After Dutoit had conducted "Beyond the Score" presentations in Chicago of Holst's The Planets and Musorgsky's Pictures at an Exhibition, he requested that he take the series to Philadelphia. The conductor thinks "Beyond the Score" won't frighten audiences because it's far from being a drab academic exercise. "This isn't one of those 'blah blahs' about music," he laughs, adding that the theatrical element is what makes the series so fun and convincing.

While the series was launched proper in Chicago in 2005, the idea began a decade ago when McBurney and his brother, Simon, a famous English theater director and film actor, were jointly asked by Lincoln Center to collaborate with the Emerson String Quartet. The Emerson had recently recorded the complete Shostakovich string quartet cycle and had wanted the brothers to illuminate the "intolerably bleak" Fifteenth Quartet. By fusing live performance, video projections, and a dose of drama, the groundwork for "Beyond the Score" had been laid.

In January 2004, during the debut season of Walt Disney Hall, Los Angeles Philharmonic Music Director Esa-Pekka Salonen asked the McBurneys to present Berlioz's Symphonie fantastique in the new venue. Critics and fans were impressed at how a warhorse had suddenly become new again. Chicago Symphony Vice President for Artistic Planning and Audience Development Martha Gilmer saw the presentation and asked Gerard McBurney if he'd consider joining the Symphony full-time.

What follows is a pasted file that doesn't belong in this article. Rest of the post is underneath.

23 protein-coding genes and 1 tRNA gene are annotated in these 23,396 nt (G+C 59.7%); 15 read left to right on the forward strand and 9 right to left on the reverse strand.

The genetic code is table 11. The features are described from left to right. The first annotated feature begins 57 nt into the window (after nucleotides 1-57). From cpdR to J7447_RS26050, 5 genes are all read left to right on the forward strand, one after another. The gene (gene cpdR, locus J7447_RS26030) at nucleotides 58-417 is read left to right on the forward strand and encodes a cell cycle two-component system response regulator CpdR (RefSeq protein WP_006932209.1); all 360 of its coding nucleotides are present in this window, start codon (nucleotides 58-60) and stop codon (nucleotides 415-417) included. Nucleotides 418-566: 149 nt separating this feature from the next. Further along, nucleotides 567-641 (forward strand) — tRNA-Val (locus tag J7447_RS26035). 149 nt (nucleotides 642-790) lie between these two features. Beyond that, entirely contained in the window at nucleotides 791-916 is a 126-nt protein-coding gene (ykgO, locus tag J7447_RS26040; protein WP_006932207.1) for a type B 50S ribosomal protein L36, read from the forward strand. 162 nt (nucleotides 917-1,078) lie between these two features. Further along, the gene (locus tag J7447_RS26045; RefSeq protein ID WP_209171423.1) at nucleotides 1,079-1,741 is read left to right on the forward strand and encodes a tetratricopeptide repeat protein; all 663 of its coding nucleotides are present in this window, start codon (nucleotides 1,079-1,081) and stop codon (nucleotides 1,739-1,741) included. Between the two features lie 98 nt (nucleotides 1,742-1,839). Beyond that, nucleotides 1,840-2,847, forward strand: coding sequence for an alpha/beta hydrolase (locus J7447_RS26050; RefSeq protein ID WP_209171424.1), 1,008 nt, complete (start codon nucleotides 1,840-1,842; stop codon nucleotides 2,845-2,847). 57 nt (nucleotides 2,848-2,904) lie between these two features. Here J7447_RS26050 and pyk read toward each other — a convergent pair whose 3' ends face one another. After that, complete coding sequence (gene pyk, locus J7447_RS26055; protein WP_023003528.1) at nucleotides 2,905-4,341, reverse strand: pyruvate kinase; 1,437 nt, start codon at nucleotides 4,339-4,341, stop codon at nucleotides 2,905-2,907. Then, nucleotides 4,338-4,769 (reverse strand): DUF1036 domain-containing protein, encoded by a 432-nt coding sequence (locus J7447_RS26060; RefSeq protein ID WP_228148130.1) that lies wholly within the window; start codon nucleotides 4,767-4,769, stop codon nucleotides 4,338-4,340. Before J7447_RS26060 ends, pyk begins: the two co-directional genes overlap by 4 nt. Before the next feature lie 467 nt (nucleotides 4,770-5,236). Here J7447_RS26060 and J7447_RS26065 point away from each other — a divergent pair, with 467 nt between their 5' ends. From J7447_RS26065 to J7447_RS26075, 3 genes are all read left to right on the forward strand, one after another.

"What was really amazing to me is that they were asking me to do a live show," McBurney says looking back on his first season. "The first few shows I didn't know how to do it," he recalls of his trial runs with Strauss's Ein Heldenleben and Shostakovich's Fourth Symphony. He quickly learned what musical examples worked and what ones didn't. "Some samples were much too timid. It took a lot of time to strip the music apart and hear what was inside it," he said.

Since McBurney is so thrilled about the live aspect of his job, he has very strong opinions about the degenerative nature of recordings, which he says encourages people to listen one- dimensionally. "Here I am with an enormous record collection that I really don't listen to anymore," he declares. "Now I'm in my 50s and I want to listen to live music. I'd much rather go to a live rock concert than hear a string quartet on record. I want to see people sweating. I want to see people grappling with it."

Dutoit agrees that there are other factors that can make the listening experience stronger. He says that since we live in a visual world now, it's much more striking, for instance, to hear a page of Bartók by seeing all the political events that surrounded it.

The series may be groomed to attract the layman, but it provides value for even the most accomplished veterans. When the Finnish conductor and Sibelius expert Osmo Vänskä recently came to Chicago to conduct the Sibelius Fifth Symphony, the maestro approached McBurney after a show with a remark that every music teacher dreams of hearing: "You've made me hear what I haven't heard before."

Visit Philadelphia Orchestra for more details.